Serious incidents probably do not occur due to ingestion of parts of the domestic varieties of poinsettia (gastrointestinal and local irritation are occasionally reported). It is possible for children who play with the leaves of this plant and then rub their eyes to get redness and local irritation. Claims that poinsettia can cause "fatal convulsions,” severe gastrointestinal symptoms, or that it is completely harmless, are not supported by scientific evidence.
Certain varieties of mistletoe contain substances that, in large quantities, can affect the nervous system, blood pressure and the heart. Berries have the greatest risk for causing symptoms of poisoning, although other parts of the plant also contain toxins. However, in the amounts (one or two) usually ingested by small children, there is no documented cause for alarm or need for treatment. Contact the Drug and Poison Information Center (DPIC) if ingestion occurs.
There are at least 400 different types of holly. The berries of a few types of holly plants are poisonous. Nausea, vomiting, diarrhea and a slowing down of breathing and heart rate can occur after eating holly berries. Although the exact nature of the toxic chemicals in holly is not yet known, it is claimed that deaths have occurred in children who have eaten as few as 12 berries. Children might also eat the leaves of holly plants. These could also contain potentially toxic chemicals. Call DPIC if ingestion occurs.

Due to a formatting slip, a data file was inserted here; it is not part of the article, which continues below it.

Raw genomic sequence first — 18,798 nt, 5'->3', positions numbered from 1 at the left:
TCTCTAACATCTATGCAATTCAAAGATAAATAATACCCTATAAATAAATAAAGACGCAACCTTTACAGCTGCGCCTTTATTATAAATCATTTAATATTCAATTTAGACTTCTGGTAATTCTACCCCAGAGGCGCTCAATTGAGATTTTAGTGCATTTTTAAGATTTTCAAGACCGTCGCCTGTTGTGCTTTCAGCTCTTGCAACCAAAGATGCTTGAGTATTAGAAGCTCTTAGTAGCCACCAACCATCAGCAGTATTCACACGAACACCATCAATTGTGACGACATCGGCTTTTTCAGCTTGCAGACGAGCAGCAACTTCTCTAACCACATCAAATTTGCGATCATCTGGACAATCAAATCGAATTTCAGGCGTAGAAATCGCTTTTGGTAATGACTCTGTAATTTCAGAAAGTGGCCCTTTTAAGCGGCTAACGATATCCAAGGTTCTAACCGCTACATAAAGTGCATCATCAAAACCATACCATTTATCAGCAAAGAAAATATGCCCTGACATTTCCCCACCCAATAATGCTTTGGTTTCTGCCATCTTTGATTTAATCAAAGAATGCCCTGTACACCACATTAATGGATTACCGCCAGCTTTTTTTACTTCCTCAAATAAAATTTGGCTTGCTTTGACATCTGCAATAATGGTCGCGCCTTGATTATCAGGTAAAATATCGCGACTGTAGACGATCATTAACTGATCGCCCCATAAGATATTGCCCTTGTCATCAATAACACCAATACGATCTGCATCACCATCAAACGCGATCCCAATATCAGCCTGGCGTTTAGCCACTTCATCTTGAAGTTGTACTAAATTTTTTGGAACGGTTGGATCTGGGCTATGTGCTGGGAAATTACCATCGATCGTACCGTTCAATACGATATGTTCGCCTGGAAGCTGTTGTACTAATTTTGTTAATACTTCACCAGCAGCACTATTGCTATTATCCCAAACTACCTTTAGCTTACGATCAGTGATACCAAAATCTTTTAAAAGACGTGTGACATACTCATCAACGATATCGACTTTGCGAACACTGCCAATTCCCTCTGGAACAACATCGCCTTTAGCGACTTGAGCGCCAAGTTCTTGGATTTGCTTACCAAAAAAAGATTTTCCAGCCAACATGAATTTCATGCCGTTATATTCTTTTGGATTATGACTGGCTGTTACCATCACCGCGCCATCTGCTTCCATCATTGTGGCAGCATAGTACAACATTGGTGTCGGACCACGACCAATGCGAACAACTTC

Although this plant is thought to contain solanine, a substance found in several plants with known toxic potential, reports of toxicity are rare. Reported signs and symptoms of solanine toxicity include dilated pupils, salivation, nausea, vomiting, headache, bloating, diarrhea, respiratory depression, central nervous system depression, confusion, irregular heartbeat, coma and death. It is unclear how many cherries would have to be eaten to produce any of these symptoms. Call DPIC if ingestion occurs.
Very little is known about how poisonous this plant is to humans. The safest thing to do is call DPIC if ingestion occurs.